The fact that utilities operate as a natural monopoly in the public interest is what makes them useful potential candidates as DSPs. As T&D forms a significant portion of a utility's existing expertise and responsibilities, it is well equipped to handle the physical requirements of the DSP. Also, public utilities are already subject to state regulation and, thus, are structured to have their earnings subjected to regulatory discipline in lieu of market discipline.
‘In the current system, the only way the utilities recover costs is through selling kWh,’ Tong says. ‘This is essentially a taxing mechanism. What we're saying is, 'Don't worry about how you recover the costs. Worry about how you make investments, because the regulatory body will ensure that you are able to recover the costs.'’
Tong says the goal is to not necessarily to get utilities to divest from power generation assets – though this could be helpful. The goal is to make sure the grid operator is a neutral party that truly serves the public and not just the incumbent utility. The issue, as Tong sees it, is whether the owner of the T&D infrastructure – really, in this case, the distribution infrastructure – can use its monopoly power to favor its assets over those of third parties.
One argument says the removal of generating assets from a utility's portfolio could be a blessing in disguise. While T&D assets remain functionally the same, except where they may be modernized by improved technology and intelligence, Tong points out that the power generation fleet is apt to be ‘ravaged’ by new DG technology coming online, with more to come as national priorities change.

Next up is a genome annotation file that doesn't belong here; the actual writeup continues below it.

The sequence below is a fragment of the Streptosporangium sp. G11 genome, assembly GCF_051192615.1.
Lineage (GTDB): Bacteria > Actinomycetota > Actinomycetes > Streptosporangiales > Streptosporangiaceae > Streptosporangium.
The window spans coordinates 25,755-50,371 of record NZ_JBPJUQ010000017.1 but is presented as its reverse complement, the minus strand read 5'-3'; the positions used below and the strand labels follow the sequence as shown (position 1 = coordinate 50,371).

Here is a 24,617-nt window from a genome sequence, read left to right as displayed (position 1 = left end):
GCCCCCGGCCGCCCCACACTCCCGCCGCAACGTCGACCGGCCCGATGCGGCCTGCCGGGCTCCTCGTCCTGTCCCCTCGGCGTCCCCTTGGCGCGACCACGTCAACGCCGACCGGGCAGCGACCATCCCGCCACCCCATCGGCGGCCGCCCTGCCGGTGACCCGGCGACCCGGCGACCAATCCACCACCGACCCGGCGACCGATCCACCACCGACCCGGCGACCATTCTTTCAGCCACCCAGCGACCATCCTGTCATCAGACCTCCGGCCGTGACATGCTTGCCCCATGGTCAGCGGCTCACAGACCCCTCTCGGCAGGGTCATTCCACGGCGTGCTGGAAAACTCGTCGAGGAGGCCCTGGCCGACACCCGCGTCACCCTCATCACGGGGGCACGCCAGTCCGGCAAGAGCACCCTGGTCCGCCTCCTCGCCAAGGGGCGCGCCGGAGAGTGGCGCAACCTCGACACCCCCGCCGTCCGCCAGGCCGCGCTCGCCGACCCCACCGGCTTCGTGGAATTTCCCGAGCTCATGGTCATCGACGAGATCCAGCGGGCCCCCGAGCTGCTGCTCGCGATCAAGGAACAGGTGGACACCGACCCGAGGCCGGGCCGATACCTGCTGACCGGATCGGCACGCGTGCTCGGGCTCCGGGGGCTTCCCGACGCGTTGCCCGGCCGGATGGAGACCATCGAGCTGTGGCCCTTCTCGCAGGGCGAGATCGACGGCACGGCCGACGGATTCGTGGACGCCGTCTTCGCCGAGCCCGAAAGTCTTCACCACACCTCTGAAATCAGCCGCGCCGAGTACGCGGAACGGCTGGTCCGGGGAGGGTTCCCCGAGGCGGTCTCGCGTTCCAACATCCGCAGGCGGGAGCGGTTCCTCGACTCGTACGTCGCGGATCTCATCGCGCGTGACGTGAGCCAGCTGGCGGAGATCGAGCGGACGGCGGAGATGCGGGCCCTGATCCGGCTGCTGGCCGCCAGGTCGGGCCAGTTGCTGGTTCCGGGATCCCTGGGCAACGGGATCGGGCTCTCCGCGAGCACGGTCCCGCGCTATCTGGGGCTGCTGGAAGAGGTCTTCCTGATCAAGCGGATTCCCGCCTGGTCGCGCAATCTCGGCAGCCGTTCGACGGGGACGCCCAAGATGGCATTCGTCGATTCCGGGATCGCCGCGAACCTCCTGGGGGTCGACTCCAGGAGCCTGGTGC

But the blessings are not all due to avoidance of bad outcomes. Tong says in their new incarnation as DSPs, utilities will be able to reinvent their business models along the lines of Apple Computer and its App Store for portable devices, such as iPhones and iPads.
Under this analogy, the utilities would enable a marketplace of energy providers – central and DG – and energy-efficiency technologies that all make use of the hardware platform. The DSP would have the ability to vet the generators and technologies using the T&D infrastructure while receiving revenue through transaction and access fees.
‘If you use the iPhone analogy, what I'm saying is that at the end of the day, the T&D infrastructure is a piece of hardware,’ Tong says. ‘It's a big piece of hardware, but it is hardware. That hardware can host a marketplace of different providers.’